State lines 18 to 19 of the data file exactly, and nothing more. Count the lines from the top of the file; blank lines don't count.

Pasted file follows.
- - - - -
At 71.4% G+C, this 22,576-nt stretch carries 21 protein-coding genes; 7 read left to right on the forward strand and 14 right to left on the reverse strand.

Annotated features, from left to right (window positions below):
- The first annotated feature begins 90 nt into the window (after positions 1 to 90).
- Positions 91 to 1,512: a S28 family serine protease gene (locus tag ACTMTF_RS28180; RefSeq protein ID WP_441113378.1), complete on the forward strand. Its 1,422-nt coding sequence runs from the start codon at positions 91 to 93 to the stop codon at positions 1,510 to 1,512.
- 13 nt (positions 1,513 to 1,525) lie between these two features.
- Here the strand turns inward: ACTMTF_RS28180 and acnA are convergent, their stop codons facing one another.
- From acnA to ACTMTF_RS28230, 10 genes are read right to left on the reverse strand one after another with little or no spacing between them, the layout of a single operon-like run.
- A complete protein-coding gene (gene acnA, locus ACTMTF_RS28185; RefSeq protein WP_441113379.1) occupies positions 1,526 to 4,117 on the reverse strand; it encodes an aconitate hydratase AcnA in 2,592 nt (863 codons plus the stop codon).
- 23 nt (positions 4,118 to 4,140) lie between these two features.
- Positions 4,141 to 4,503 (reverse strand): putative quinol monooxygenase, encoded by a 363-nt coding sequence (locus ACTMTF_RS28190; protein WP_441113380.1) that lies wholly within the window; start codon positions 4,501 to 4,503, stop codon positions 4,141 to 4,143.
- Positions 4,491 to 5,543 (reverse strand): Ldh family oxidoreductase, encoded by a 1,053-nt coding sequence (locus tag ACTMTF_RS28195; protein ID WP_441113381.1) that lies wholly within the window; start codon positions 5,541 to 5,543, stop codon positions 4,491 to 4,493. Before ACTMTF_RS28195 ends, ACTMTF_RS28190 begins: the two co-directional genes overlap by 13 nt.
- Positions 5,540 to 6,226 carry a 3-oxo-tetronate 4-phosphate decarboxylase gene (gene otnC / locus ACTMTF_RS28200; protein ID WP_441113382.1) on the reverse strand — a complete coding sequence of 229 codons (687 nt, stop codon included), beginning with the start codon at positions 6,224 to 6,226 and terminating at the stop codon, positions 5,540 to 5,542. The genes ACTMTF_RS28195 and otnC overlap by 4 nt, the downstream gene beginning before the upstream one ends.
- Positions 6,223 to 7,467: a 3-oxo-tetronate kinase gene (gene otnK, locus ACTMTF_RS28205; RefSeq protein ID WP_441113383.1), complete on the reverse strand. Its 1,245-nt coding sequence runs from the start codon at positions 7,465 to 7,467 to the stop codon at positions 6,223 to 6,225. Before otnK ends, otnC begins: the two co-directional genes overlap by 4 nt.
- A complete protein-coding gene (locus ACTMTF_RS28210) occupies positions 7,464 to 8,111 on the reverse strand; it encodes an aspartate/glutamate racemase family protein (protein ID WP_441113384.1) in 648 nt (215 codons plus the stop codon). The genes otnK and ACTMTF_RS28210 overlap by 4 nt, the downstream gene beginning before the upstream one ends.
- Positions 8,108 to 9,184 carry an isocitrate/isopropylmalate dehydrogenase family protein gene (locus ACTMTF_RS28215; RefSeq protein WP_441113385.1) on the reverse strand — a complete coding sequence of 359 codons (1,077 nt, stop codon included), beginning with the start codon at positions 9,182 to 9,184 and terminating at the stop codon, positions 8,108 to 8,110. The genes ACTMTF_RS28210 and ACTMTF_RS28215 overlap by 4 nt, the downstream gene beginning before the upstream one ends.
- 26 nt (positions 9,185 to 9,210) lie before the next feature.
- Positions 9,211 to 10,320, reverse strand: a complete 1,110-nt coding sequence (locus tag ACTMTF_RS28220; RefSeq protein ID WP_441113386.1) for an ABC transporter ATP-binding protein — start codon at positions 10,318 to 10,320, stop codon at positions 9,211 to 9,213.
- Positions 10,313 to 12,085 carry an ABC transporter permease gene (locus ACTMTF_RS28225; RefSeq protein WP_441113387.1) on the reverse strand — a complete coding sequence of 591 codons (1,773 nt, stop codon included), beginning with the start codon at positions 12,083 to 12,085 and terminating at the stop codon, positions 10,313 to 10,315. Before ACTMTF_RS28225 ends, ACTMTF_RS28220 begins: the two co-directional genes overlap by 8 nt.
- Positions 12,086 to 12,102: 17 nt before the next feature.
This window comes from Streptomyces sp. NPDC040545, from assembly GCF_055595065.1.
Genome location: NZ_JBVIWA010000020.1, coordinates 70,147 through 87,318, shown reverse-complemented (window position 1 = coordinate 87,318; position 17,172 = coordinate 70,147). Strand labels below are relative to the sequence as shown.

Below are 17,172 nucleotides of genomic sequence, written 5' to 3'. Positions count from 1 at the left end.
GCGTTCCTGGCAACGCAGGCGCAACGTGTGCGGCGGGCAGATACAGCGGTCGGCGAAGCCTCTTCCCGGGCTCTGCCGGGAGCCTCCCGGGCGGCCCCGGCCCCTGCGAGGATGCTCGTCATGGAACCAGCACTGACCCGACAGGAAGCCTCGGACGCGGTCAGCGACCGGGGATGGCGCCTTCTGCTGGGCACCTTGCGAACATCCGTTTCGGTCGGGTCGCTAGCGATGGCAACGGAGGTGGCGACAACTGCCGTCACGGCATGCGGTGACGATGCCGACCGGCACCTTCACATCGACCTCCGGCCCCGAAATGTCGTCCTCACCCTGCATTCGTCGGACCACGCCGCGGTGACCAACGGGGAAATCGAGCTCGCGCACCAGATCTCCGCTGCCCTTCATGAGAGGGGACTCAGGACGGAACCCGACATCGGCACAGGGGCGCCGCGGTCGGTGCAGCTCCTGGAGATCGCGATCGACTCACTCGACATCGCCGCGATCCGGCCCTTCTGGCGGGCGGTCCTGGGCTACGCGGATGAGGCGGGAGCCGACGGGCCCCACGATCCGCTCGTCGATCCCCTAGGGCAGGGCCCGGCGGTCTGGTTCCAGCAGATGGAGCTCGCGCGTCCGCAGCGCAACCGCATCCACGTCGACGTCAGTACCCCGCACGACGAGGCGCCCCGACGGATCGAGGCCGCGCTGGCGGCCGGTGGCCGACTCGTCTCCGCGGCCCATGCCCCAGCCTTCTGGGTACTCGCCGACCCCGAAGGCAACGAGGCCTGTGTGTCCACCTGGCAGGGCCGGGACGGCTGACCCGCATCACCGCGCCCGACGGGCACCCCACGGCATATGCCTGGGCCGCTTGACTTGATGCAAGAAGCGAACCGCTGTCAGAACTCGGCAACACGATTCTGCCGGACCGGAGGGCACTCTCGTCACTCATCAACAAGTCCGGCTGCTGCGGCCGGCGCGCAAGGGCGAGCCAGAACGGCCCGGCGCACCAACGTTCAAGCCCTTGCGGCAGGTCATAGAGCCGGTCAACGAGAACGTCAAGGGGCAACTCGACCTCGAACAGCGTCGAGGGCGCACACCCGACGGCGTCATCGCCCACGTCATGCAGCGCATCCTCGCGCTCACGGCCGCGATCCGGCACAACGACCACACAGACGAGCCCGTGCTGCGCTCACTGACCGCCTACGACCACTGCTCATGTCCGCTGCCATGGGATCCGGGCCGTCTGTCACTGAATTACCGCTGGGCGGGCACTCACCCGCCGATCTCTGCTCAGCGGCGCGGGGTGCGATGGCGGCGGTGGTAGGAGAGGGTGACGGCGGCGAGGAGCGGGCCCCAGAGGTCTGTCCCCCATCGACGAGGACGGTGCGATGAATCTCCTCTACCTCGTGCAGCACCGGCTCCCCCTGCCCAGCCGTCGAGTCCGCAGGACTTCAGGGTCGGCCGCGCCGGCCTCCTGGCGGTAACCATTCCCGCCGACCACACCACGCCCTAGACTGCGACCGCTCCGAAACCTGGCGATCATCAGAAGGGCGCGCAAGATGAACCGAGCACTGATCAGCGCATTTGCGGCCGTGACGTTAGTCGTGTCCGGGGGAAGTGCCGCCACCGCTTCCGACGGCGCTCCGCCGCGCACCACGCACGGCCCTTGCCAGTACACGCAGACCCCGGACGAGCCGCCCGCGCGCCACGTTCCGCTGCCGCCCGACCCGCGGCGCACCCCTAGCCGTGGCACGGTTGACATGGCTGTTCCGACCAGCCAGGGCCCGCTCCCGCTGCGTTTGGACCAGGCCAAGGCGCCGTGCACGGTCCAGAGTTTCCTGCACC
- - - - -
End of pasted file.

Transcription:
- Positions 10,313 to 12,085 carry an ABC transporter permease gene (locus ACTMTF_RS28225; RefSeq protein WP_441113387.1) on the reverse strand — a complete coding sequence of 591 codons (1,773 nt, stop codon included), beginning with the start codon at positions 12,083 to 12,085 and terminating at the stop codon, positions 10,313 to 10,315. Before ACTMTF_RS28225 ends, ACTMTF_RS28220 begins: the two co-directional genes overlap by 8 nt.
- Positions 12,086 to 12,102: 17 nt before the next feature.